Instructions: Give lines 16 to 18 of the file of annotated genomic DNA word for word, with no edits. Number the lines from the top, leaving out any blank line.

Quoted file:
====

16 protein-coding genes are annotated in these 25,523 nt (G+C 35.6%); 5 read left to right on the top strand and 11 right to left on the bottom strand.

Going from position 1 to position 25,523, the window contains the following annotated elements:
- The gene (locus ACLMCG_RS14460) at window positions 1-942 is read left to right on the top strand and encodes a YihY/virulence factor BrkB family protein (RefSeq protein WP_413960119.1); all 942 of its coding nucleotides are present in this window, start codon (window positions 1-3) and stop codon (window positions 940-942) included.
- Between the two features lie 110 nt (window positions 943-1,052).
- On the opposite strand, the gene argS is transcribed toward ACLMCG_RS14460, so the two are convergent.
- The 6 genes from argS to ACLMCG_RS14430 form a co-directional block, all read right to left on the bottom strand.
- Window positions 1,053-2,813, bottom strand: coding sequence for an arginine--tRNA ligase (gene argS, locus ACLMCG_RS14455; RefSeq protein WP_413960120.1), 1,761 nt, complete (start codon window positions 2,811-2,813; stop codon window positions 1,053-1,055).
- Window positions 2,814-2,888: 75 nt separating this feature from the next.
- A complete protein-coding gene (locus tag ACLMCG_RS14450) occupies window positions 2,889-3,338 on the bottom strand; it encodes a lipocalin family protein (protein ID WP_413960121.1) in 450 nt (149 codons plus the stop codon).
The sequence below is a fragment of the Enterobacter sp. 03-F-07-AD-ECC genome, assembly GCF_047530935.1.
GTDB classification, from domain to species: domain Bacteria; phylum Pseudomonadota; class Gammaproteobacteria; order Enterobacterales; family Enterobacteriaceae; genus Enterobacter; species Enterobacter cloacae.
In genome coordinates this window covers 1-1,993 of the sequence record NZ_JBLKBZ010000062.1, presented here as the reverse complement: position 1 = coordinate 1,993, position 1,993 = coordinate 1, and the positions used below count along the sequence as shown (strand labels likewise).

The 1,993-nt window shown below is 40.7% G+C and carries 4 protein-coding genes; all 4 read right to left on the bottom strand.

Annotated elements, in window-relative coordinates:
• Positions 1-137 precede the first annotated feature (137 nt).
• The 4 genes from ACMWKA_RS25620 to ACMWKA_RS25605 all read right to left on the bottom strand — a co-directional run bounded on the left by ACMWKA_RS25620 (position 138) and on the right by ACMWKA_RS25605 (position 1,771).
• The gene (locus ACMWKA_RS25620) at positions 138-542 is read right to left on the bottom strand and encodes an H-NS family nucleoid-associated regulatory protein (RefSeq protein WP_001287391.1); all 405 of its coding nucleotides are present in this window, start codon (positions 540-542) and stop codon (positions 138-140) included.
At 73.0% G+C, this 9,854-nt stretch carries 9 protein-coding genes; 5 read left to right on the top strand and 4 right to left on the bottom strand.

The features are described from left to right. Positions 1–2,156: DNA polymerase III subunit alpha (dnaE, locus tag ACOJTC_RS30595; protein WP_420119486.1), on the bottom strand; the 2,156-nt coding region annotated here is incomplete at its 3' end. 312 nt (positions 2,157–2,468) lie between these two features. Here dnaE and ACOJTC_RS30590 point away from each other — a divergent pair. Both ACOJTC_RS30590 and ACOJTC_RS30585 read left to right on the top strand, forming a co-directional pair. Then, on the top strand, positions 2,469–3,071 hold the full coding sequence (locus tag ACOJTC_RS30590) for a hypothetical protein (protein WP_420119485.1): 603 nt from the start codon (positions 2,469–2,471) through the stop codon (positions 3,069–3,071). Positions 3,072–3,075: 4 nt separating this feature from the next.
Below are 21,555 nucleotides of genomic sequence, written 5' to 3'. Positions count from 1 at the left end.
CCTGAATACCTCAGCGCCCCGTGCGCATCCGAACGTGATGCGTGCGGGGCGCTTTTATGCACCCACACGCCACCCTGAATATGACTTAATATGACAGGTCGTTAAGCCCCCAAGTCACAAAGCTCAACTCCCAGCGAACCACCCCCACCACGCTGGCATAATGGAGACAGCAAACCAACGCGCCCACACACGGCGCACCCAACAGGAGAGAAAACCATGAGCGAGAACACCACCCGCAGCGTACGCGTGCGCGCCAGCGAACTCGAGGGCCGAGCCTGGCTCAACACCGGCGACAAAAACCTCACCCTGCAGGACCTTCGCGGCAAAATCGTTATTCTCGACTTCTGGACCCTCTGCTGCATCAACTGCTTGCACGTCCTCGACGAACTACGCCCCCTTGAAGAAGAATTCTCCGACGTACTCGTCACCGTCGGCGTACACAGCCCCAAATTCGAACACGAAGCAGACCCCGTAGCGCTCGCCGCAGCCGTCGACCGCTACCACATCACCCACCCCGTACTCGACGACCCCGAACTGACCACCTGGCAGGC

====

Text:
• The 4 genes from ACMWKA_RS25620 to ACMWKA_RS25605 all read right to left on the bottom strand — a co-directional run bounded on the left by ACMWKA_RS25620 (position 138) and on the right by ACMWKA_RS25605 (position 1,771).
• The gene (locus ACMWKA_RS25620) at positions 138-542 is read right to left on the bottom strand and encodes an H-NS family nucleoid-associated regulatory protein (RefSeq protein WP_001287391.1); all 405 of its coding nucleotides are present in this window, start codon (positions 540-542) and stop codon (positions 138-140) included.
At 73.0% G+C, this 9,854-nt stretch carries 9 protein-coding genes; 5 read left to right on the top strand and 4 right to left on the bottom strand.